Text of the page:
PHP 4 is a wildly popular web programming language. Web servers on over 15,000,000 domains support PHP. PHP is the most popular Apache module by almost a 2-to-1 margin. But if PHP’s so great, why do we need PHP 5?
In particular, PHP’s version of object-oriented programming (OOP) lacks many features, the MySQL extension doesn’t support the new MySQL 4.1 client protocol, and XML support is a hodgepodge.
These items have all been completely rewritten, turning them from limitations into star attractions. While these changes alone warrant a new version of PHP, PHP 5 also provides:
SQLite for an embedded database
Error handling using exceptions
Some of these features, such as iterators and exceptions, are available only due to fundamental changes in PHP’s core. Others, such as streams and SQLite, are PHP 4.3 features that have matured into prime-time use in PHP 5.
This book shows you how to take advantage of these new features in your applications. Additionally, it places a special emphasis on not just telling you what’s new, but showing you how and why it’s new.
Whenever possible, there’s a direct comparison between the PHP 4 method of solving a task and the PHP 5 solution. The PHP 5 way is frequently shorter, more elegant, and provides you with greater flexibility. The before-and-after examples demonstrate in clear code what’s better about PHP 5 and provide you with concrete examples to ease the transition from PHP 4 to PHP 5.
This chapter serves as a dual introduction to both PHP 5 and Upgrading to PHP 5. It begins with a brief history of PHP that provides the motivation behind PHP 5. The next section provides a short description of all the major new features of PHP 5 and, at the same time, explains how the book is organized. This chapter ends with a discussion of how to install and configure PHP 5.
When Rasmus Lerdorf created PHP back in 1995, it wasn’t even called PHP—his Personal Home Page/Forms Interpreter language was known as PHP/FI. At the time, PHP/FI’s main focus was solving small-time web tasks: guest books, hit counters, and basic forms processing. Its major benefit was its simplicity; PHP/FI made it easy to handle all the messy tasks thrown at a web developer. Additionally, it’s C-like syntax was already understood by many programmers.
Over the next two years, PHP/FI gradually grew in popularity.
However, by 1997, PHP/FI was already showing its age. As the Internet
gathered steam, programmers began to create more complex
applications, such as e-commerce shopping carts.
PHP/FI’s quirks and limitations hindered
development. It was too slow and was missing some basic features,
These problems caused Zeev Suraski and Andi Gutmans, of Zend fame, to begin work on a new version of PHP/FI. This version, which became PHP 3, solved many difficulties faced by PHP/FI developers while remaining true to the essential nature of PHP/FI.
In particular, PHP 3 was faster and more efficient than PHP/FI. The new parser also provided the opportunity to iron out some language oddities, making PHP more consistent. PHP 3’s other major advance was an easy-to-use extension API. Developers from all over contributed extensions to PHP, effectively turning PHP from a programming language into an entire web development environment.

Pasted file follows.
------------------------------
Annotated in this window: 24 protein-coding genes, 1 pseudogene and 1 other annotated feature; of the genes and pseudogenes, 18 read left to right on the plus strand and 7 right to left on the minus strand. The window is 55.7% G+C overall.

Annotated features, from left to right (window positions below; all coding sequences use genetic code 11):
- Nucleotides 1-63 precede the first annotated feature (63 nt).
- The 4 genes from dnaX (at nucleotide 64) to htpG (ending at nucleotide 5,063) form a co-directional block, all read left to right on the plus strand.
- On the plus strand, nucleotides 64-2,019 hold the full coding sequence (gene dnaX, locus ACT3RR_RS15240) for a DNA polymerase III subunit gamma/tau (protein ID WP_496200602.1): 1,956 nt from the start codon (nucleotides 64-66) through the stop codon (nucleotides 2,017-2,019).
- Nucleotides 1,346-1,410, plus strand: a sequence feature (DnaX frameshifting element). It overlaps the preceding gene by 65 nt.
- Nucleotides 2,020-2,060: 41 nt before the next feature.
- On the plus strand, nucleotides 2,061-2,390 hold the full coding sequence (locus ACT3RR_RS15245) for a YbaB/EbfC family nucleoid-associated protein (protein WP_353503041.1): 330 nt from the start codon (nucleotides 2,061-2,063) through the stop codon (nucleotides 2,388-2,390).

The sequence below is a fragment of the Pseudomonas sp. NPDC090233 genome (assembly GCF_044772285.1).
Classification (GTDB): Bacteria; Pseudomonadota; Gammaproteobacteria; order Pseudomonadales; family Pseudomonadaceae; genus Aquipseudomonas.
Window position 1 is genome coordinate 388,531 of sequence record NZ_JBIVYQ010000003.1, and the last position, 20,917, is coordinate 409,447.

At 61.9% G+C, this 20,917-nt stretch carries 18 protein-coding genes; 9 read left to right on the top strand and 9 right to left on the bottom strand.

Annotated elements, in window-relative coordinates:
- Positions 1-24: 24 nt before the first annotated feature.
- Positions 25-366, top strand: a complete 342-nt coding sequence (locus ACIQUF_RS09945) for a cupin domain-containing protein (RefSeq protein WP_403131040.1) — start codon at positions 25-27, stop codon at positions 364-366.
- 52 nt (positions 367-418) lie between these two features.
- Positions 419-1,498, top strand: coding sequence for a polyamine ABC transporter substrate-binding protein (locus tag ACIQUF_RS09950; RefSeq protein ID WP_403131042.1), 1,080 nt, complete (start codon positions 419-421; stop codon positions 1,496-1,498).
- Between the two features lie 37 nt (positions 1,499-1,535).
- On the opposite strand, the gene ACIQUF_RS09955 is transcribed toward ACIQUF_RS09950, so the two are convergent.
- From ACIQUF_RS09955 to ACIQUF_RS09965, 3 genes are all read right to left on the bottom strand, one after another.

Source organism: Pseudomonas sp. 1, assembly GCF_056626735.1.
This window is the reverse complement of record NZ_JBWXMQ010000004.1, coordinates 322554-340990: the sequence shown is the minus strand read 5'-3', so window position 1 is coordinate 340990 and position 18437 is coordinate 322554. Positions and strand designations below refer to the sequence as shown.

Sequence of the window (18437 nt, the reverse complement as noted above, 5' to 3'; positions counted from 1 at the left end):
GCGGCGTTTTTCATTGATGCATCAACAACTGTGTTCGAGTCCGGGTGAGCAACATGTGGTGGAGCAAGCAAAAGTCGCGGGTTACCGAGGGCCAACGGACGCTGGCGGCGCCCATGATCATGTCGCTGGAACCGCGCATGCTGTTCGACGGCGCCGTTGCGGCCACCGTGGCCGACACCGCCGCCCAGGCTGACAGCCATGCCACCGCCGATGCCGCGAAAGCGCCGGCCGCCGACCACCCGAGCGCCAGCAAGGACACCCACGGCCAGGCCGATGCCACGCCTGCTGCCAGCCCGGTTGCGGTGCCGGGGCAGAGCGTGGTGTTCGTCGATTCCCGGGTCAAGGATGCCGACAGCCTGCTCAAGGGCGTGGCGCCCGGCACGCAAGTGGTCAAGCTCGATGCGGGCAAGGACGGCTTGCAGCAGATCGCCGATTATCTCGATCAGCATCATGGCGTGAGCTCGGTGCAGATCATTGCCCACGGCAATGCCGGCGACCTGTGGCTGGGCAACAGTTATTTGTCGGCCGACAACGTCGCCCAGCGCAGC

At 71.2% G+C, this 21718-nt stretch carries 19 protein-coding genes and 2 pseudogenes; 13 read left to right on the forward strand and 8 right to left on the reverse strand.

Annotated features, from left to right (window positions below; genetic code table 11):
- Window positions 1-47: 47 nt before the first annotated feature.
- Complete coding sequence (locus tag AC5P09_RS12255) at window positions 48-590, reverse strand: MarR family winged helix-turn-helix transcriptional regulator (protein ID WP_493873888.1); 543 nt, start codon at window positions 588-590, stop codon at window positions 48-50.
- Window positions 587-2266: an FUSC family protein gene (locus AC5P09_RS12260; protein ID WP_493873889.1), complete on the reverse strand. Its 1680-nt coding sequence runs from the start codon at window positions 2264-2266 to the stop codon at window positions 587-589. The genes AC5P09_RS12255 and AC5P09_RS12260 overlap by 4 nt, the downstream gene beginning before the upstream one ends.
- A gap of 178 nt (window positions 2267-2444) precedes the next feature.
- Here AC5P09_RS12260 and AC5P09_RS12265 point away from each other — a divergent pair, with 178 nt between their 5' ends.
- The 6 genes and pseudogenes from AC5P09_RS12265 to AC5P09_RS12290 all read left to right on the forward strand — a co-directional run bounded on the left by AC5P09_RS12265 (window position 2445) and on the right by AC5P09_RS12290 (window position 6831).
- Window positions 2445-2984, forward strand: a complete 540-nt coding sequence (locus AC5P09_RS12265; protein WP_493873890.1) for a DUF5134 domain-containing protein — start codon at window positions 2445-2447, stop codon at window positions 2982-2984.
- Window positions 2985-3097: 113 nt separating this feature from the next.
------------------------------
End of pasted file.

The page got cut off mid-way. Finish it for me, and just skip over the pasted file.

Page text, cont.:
PHP 3 retained PHP/FI’s procedural syntax, but it also introduced a very simplistic object-oriented syntax. Originally the result of a weekend hack, developers flocked to objects, much to the surprise of Zeev and Andi. Unfortunately, PHP 3 was ill-equipped to provide all the object-oriented features developers demanded.
A few months after PHP 3 went final in June of 1998, work started on PHP 4. Again, the problem was speed. The new extension infrastructure provided the opportunity to create larger and more complex web sites than ever imagined. In the words of Alan Greenspan, “irrational exuberance” was at hand.
While PHP 4 provided yet another burst of power, its secondary objective was backward compatibility. There was a strong emphasis on not breaking PHP 3 scripts under PHP 4. As a result, beefing up the core language was not a main focus of PHP 4. PHP 4 was released in May 2000, almost two years after PHP 3.
A lot has happened over the last four years. Perl may be the “duct tape of the Internet,” but PHP is the real glue that holds the Web together. However, PHP still faces challenges. The problems of performance and flexibility have long been conquered, but now PHP is under attack from the twin foes of Java and C#.
Over the past 10 years, Java and C# have introduced advanced object-oriented programming concepts to web development. Yet in many ways, despite all the improvements, PHP 4.3 is still the same procedural language that Rasmus wrote a decade ago. PHP 5 finally grants developers their wish, providing a full set of object-oriented features.
These features, which are discussed in Chapter 2, allow developers to more easily develop large-scale applications without resorting to the cumbersome workarounds necessary in PHP 4. They also let you write cleaner code that’s less error-prone and more maintainable.